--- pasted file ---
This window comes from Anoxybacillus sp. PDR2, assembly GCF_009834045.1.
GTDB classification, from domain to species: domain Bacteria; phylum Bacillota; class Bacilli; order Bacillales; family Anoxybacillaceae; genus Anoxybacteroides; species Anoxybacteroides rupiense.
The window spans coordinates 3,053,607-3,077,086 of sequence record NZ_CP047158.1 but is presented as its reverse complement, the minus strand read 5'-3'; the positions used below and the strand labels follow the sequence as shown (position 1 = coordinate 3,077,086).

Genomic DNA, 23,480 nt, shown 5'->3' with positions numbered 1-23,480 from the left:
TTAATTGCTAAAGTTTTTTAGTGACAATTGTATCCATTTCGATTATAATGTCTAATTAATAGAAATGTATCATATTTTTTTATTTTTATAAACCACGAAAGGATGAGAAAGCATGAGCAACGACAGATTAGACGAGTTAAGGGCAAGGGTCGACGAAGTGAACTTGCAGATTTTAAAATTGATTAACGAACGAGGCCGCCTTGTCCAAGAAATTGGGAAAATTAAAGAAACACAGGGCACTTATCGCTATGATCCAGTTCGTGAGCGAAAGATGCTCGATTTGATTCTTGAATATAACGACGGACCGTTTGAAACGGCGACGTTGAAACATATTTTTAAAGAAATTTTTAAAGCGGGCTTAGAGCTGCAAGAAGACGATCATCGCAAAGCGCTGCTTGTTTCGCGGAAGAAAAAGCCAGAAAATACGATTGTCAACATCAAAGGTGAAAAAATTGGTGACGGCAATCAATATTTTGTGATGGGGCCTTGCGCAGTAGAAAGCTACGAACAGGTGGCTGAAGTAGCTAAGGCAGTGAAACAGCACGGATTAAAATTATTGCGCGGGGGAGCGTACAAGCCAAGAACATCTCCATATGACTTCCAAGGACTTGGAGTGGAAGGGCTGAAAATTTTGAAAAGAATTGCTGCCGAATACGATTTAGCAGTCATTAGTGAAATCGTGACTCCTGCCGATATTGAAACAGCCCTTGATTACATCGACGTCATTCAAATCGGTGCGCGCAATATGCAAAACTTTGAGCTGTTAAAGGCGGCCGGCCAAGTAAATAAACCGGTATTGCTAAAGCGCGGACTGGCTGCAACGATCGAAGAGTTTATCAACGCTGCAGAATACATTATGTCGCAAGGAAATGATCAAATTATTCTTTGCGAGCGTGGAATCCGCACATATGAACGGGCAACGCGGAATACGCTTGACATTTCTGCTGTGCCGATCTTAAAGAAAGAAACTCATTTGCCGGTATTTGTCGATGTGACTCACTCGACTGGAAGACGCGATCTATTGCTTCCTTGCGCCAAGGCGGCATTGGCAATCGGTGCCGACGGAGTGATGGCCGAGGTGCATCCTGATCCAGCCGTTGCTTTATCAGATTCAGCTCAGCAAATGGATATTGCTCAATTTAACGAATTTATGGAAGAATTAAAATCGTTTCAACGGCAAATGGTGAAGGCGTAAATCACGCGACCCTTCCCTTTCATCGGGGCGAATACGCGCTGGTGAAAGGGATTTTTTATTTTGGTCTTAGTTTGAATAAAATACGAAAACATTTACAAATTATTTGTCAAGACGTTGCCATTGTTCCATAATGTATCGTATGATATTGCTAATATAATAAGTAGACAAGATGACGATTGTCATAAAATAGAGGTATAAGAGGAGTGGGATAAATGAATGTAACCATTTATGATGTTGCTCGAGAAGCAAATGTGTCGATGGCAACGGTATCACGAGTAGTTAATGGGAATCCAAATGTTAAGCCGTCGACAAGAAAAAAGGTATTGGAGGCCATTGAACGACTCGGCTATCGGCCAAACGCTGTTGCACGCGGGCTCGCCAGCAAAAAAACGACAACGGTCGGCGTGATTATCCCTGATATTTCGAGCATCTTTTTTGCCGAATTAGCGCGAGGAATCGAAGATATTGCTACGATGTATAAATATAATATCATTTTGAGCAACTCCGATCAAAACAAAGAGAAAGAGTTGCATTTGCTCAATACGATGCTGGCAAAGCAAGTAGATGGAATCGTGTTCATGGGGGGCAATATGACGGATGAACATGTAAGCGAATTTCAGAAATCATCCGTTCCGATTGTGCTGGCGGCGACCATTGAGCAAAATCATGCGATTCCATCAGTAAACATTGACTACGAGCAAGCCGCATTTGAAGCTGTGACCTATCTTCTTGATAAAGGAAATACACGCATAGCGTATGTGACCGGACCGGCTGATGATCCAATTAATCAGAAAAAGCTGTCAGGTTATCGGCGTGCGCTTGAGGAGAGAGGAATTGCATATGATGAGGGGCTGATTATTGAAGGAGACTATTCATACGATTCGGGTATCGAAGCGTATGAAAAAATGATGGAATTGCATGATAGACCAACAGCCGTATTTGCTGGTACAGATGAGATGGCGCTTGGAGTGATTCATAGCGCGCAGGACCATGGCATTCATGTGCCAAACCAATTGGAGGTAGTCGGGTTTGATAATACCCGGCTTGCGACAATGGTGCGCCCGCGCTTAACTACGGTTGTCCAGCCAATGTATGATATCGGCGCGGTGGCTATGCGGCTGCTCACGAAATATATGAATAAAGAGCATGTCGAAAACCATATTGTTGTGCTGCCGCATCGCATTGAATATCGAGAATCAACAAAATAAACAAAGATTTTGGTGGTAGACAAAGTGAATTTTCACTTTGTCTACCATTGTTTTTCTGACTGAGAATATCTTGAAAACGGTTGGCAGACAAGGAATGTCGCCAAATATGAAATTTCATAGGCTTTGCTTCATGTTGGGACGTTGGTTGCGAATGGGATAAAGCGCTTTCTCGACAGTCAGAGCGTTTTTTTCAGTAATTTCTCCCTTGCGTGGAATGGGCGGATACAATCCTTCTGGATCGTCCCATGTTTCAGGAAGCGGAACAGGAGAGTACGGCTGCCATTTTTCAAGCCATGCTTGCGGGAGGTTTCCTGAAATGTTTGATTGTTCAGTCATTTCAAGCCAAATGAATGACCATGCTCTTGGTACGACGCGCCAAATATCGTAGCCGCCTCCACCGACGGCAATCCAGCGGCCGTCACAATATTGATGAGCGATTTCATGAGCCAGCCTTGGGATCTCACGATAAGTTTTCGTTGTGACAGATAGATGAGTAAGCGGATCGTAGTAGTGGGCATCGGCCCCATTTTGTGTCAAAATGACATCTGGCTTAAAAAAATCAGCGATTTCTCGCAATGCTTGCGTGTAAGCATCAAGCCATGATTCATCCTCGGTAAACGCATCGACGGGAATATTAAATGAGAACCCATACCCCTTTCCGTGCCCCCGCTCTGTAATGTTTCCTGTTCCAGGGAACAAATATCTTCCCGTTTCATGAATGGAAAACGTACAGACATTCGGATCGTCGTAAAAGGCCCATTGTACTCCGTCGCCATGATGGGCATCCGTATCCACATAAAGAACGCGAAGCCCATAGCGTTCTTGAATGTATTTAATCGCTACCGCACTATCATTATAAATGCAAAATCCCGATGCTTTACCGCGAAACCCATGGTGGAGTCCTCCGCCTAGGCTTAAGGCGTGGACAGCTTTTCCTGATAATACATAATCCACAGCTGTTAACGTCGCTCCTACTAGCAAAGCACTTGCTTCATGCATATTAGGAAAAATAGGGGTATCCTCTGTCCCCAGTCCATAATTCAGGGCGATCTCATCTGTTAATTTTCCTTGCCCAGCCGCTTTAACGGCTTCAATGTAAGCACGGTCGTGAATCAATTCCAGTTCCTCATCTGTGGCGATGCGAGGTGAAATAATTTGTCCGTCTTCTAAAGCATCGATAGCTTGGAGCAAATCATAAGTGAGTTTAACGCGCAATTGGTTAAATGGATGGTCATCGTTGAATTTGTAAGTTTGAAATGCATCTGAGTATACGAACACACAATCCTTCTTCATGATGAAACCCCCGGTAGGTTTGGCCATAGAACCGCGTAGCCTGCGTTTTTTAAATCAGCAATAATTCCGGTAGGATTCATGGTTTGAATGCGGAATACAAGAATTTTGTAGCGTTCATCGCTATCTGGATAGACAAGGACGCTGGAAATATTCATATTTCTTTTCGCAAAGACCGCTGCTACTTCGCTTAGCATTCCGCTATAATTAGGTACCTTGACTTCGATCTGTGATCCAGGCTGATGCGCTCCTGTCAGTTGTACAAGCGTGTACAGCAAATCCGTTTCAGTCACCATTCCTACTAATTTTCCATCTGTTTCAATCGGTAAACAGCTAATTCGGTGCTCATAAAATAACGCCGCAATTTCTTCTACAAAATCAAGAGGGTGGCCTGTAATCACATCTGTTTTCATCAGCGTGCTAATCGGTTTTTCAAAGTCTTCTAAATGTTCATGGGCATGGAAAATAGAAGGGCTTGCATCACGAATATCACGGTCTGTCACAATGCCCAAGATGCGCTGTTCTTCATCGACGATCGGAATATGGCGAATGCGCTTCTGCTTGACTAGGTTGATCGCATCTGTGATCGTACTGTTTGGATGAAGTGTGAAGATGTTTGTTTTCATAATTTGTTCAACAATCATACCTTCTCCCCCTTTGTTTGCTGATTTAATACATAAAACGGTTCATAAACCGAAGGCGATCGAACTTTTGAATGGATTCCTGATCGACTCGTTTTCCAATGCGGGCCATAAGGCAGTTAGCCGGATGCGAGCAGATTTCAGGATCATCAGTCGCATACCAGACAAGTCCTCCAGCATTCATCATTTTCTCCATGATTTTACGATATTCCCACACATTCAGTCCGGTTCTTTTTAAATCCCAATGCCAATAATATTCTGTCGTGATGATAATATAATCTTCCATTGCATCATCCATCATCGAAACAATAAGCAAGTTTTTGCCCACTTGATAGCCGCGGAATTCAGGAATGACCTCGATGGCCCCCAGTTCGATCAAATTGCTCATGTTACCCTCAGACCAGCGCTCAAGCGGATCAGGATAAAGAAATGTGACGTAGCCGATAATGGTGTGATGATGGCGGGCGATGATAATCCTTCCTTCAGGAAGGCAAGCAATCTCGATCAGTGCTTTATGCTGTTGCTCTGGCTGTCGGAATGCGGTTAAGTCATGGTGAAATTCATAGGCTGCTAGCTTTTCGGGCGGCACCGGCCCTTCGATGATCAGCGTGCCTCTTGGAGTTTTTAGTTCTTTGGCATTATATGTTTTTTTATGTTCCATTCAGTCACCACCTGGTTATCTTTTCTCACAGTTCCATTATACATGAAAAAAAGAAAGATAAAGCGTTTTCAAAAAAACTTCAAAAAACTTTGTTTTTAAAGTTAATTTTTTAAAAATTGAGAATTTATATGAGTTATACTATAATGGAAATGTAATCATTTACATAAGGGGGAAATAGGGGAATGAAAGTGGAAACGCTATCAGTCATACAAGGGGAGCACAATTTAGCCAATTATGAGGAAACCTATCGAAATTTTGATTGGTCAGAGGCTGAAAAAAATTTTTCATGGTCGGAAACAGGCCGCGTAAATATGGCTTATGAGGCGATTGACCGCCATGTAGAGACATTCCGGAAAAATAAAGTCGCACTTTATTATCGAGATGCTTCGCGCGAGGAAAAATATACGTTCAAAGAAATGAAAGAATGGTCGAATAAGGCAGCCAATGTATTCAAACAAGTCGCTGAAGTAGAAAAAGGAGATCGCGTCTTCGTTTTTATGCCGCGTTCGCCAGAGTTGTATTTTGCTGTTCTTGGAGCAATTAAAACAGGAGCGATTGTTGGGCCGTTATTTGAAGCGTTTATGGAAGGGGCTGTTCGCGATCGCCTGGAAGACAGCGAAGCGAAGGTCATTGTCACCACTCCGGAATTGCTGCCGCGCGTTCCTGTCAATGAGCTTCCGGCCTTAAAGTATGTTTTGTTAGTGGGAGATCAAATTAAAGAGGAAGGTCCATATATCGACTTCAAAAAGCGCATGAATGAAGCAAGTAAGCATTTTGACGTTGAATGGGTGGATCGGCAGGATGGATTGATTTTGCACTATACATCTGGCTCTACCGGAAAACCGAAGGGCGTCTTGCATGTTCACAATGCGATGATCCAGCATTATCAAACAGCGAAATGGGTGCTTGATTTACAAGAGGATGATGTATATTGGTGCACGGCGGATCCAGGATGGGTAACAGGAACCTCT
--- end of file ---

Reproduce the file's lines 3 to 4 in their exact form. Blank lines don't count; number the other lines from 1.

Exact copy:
The window spans coordinates 3,053,607-3,077,086 of sequence record NZ_CP047158.1 but is presented as its reverse complement, the minus strand read 5'-3'; the positions used below and the strand labels follow the sequence as shown (position 1 = coordinate 3,077,086).

Genomic DNA, 23,480 nt, shown 5'->3' with positions numbered 1-23,480 from the left: